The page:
I have remember'd me, thou shalt hear our counsel.
Thou know'st, my daughter 's of a pretty age.

Nurse. 'Faith, I can tell her age unto an hour.
La. Cap. She 's not fourteen.

I 'll lay fourteen of my teeth,
And yet to my teen'a be it spoken, I have but four,
She is not fourteen.-How long is it now
To Lammas-tide ?

La. Cap. A fortnight, and odd days.

Nurse. Even or odd, of all days in the year, Come Lammas-eve at night, shall she be fourteen. Susan and she -God rest all Christian souls !Were of an age.-Well, Susan is with God; She was too good for me : But, as I said, On Lammas-eve at night shall she be fourteen; That shall she, marry; I remember it well. 'T is since the earthquake now eleven years ; And she was wean'd,- I never shall forget it,Of all the days of the year, upon that day : For I had then laid wormwood to my dug, Sitting in the sun under the dove-house wall, My lord and you were then at Mantua :Nay, I do bear a brain : b-but, as I said, When it did taste the wormwood on the nipple Of my dug, and felt it bitter, pretty fool ! To see it tetchy, and fall out with the dug. Shake, quoth the dove-house : ’t was no need, I trow, To bid me trudge. And since that time it is eleven years : For then she could stand alone; nay, by the rood, She could have run and waddled all about. For even the day before, she broke her brow : And then my husband-God be with his soul! 'A was a merry man!- took up the child : Yea, quoth be, dost thou fall upon thy face?

a Teen-sorrow. h Bear a brain-have a memory-a common expression.

Thou wilt fall backward, when thou hast more wit;
Wilt thou not, Jule? and, by my holy dam,
The pretty wretch left crying, and said-Ay:
To see now, how a jest shall come about !
I warrant, an I should live a thousand years,
I never should forget it; Wilt thou not, Jule? quoth he:
And, pretty fool, it stinted,a and said-Ay.

La. Cap. Enough of this; I pray thee, hold thy peace.

Nurse. Yes, madam; yet I cannot choose but laugh, To think it should leave crying, and say—Ay: And yet, I warrant, it had upon its brow A bump as big as a young cockrel's stone; A parlous b knock; and it cried bitterly. Yea, quoth my husband, fall'st upon thy face? Thou wilt fall backward, when thou com'st to age; Wilt thou not, Jule? it stinted, and said--Ay.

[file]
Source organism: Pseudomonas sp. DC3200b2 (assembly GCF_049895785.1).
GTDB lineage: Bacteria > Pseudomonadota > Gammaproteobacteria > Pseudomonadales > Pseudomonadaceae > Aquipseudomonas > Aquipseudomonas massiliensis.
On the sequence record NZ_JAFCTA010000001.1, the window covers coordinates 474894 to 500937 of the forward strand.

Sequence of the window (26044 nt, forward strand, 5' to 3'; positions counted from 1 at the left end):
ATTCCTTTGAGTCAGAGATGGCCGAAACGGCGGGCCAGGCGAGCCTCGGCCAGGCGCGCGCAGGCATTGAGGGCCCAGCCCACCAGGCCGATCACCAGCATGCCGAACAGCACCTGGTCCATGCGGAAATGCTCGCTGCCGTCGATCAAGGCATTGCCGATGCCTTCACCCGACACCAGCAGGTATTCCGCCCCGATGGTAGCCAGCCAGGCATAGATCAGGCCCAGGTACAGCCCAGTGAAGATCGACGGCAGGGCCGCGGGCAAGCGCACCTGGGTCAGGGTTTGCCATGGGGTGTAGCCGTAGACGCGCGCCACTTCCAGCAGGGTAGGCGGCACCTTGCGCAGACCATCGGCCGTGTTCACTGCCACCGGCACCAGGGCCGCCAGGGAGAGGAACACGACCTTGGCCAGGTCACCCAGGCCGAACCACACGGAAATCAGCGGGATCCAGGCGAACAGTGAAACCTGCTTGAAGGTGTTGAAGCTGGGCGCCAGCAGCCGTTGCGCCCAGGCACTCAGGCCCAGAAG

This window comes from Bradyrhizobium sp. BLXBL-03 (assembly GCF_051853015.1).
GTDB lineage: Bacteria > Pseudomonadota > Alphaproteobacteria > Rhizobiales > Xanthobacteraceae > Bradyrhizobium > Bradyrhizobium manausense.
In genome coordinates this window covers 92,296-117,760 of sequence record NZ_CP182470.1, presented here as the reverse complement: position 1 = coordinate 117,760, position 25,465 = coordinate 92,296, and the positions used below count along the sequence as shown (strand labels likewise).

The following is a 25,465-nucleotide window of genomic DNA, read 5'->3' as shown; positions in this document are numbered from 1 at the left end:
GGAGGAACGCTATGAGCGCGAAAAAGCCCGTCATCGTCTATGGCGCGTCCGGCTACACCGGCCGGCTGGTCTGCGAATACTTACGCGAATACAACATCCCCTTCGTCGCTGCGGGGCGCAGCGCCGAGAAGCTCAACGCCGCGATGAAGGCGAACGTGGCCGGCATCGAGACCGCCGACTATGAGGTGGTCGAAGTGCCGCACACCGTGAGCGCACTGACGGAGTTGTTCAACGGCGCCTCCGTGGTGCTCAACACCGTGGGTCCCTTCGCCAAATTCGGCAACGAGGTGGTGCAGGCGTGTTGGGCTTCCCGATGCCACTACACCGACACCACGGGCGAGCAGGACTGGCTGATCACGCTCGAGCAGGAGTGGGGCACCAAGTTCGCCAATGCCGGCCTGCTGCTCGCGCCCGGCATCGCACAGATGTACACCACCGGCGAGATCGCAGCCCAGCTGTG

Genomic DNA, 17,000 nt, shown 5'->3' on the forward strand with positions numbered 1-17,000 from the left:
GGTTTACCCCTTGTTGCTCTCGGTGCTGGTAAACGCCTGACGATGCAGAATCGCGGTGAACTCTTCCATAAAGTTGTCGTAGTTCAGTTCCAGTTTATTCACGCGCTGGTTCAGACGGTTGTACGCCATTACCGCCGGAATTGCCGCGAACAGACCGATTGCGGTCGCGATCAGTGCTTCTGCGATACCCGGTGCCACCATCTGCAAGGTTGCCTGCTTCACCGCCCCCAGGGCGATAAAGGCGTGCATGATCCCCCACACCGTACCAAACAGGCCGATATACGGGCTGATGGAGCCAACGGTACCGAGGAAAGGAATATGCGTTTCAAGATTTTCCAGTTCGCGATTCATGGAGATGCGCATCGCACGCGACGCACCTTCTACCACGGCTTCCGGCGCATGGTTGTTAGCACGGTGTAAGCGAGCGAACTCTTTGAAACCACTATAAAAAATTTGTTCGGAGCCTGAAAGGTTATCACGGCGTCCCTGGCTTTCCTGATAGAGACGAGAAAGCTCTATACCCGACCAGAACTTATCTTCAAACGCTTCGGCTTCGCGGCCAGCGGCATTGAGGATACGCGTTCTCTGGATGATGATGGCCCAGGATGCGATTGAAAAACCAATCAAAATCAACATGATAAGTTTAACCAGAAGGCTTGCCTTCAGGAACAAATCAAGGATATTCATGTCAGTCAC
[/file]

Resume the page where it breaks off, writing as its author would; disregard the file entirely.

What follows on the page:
Jul. And stint thou too, I pray thee, nurse, say I. Nurse. Peace, I have done. God mark thee to his

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Thou wast the prettiest babe that e'er I nurs'd :
An I might live to see thee married once,
I have my wish.

La. Cap. Marry, that marry is the very theme
I came to talk of: -Tell me, daughter Juliet,
How stands your disposition to be married ?

Jul. It is an honour that I dream not of.

Nurse. An honour! were not I thine only nurse,
I'd say, thou hadst suck'd wisdom from thy teat.
La. Cap. Well, think of marriage now; younger

than you,
Here in Verona, ladies of esteem,
Are made already mothers : by my count,
I was a mother much upon these years
That you are now a maid. Thus, then, in brief;
The valiant Paris seeks you for his love.

& It stinted-it stopped.
b Parlous a corruption of the word perilous.

Nurse. A man, young lady! lady, such a man, As all the world—Why, he's a man of wax.

La. Cap. Verona's summer hath not such a flower.
Nurse. Nay, he's a flower ; in faith, a very flower.
La. Cap. What say you ? can you love the gentle-

This night you shall behold him at our feast :
Read o'er the volume of young Paris' face,
And find delight writ there with beauty's pen;
Examine every several lineament,
And see how one another lends content;
And what obscurd in this fair volume lies,
Find written in the margin of his eyes.
This precious book of love, this unbound lover,
To beautify him, only lacks a cover :